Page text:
This is tricky, because the landlord will often file a complaint, with the local landlord-tenant court, and try to evict you for nonpayment of rent. This is dangerous, because oftentimes, the mere filing of a complaint in the LL-Tenant court can show up on a person's credit report -----even if they win in court.

However, sometimes, this is an appropriate course of action. Here, the landlord would file a complaint for eviction. The tenant would then go to court (on the scheduled court date) and talk to the judge about all the problems they are having with the apartment. If the judge thinks that these are serious problems, then he may order a habitability hearing. However, before you can have the hearing, you will need to deposit money with the court clerk's office. The entire outstanding balance of rent that is due must be given to the court.

Once deposited, the court will hold all outstanding rent monies in a special escrow account. You will come back to court on the date of the scheduled hearing. The landlord will present his case. You will present your case. If the judge thinks that there is an issue with habitability, he may give you what's called a "rent abatement." Basically, this means that rather than give all the rent money (which you put into the court's escrow account) back to the Landlord, the court will give some of it back to you.

Sometimes, a Habitability Hearing (or Marini Hearing, as they are often called) is the best option for the tenant. However, one needs to be careful with this, as with all things legal. The landlord may be very mad, because he had to go to court numerous times, because he hired an attorney and the like. If you really want to stay in the apartment, year after year, and have a good relationship with your landlord, then one shouldn't "jump the gun" and resort to this sort of litigation.

Although I am an aggressive and passionate advocate, with a good deal of trial experience, I have learned that negotiation and diplomacy are often the best and smartest policies to initially utilize. Working with the landlord, perhaps through a third party like an attorney--can often fix the problem without damaging the long term relationship with the landlord---something upon which all tenants depend.

One last thing. The key thing in all landlord tenant cases is documentation. I have had many clients that communicate with their landlord via text messaging, Facebook, email, telephone and the like. While these technologies are all well and good, they are often not sufficient forms of evidence in a legal proceeding. The old fashioned method of communication---actually writing a letter---and sending it out via the US Postal Service---regular and certified mail---is the most helpful thing in the world to your case.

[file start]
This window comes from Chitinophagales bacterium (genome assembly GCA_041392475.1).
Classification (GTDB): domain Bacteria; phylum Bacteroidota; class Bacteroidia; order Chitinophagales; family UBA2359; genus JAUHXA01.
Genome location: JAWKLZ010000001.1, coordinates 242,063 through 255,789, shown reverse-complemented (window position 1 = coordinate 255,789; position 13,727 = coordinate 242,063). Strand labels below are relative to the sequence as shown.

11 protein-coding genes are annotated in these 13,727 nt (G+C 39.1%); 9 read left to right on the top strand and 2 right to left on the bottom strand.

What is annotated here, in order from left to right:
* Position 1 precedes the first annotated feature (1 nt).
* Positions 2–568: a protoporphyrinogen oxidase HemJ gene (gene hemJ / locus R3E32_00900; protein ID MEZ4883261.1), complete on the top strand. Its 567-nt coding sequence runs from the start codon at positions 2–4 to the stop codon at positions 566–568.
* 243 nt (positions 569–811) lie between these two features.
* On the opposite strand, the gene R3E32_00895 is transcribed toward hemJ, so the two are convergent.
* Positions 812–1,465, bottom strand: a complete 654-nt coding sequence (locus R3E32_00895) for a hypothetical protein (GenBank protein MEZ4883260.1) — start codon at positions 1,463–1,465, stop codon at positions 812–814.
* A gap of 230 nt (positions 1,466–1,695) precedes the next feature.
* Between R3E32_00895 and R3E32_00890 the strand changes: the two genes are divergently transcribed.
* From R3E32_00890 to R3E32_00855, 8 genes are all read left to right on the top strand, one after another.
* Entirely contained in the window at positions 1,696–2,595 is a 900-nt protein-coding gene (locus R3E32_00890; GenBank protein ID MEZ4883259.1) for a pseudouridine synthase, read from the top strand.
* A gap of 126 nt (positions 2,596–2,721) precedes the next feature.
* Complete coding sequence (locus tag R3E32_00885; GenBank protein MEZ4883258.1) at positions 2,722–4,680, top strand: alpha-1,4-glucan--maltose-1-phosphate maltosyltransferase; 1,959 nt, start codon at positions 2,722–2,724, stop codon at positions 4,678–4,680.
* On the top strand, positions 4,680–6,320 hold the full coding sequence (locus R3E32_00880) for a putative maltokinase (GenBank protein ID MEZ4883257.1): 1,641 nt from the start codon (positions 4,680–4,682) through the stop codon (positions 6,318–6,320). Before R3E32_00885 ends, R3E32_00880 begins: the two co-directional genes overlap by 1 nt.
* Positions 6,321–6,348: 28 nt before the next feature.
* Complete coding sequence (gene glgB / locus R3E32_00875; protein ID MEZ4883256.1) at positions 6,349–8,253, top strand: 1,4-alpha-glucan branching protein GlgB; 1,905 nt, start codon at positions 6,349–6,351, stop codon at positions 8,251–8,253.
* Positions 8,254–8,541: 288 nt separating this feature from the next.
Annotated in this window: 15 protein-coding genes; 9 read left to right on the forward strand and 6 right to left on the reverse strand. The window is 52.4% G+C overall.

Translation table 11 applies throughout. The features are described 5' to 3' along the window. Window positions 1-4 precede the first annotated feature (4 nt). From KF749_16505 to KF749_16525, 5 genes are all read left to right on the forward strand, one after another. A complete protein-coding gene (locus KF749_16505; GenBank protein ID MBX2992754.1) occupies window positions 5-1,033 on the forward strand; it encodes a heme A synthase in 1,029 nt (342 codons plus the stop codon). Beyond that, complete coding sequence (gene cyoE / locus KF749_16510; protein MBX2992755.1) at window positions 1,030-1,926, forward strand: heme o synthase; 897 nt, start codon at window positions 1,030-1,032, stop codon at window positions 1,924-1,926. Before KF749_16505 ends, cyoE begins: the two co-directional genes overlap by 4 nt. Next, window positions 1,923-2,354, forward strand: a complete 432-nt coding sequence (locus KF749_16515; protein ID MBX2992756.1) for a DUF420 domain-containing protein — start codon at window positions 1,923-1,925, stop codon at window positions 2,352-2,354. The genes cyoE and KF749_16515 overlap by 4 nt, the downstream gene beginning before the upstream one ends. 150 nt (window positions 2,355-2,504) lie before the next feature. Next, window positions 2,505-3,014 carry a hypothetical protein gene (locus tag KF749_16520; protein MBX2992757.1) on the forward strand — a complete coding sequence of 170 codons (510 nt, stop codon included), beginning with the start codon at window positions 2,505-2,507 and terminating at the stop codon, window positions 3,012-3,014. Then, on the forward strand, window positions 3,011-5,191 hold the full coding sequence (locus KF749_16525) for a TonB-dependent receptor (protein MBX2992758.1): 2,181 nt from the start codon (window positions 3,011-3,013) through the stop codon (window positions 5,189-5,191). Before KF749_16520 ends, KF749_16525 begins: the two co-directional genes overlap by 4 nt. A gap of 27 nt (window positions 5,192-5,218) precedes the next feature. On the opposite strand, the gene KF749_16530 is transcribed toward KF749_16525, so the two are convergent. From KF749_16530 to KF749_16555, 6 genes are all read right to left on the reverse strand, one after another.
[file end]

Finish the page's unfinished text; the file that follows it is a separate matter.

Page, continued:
This way, you can actually document the fact that (a) there is a problem, (b) that you told the landlord about the problem, (c) that he has had reasonable time to fix the problem, and (d) that he nonetheless refuses to do anything about it.

Many clients have face-to-face discussions with their landlords, where the landlord promises to fix such and such. While these conversations may be admissible in a hearing or trial, the fact remains that they do not reallyconform to the law. They are hearsay and there's no way to prove that you actually had these conversations. The best way, clearly, is to send the landlord letters in the mail.

My South Jersey Law Office regularly serves the NJ communities of Camden, Bellmawr, Runnemede, Deptford, Westville, Gloucester Township (Blackwood, Glendora, Erial, Sicklerville, Blenheim, Lambs Terrace, Chews Landing, and Hilltop) and Washington Township, (Turnersville, Sewell, Hurffville, Grenloch, CrossKeys, Bunker Hill and Chapel Heights).

If you live in these areas, or any other area of South Jersey and there are major habitability or livability issues with your apartment or leased commercial unit, then contact my office immediately for a free consultation.  I treat every client with extra-special care and go over the evidence and facts of their case, in-depth, so that no stone is unturned in their legal case.

Call us for quality, compassionate, and individualized representation: 856-873-3730

 

 

 

 

 

The materials on this website are provided for informational purposes only and do not constitute legal advice. These materials are intended, but not promised or guaranteed to be current, complete, or up-to-date and should in no way be taken as an indication of future results. Transmission of the information is not intended to create, and the receipt does not constitute, an attorney-client relationship between sender and receiver.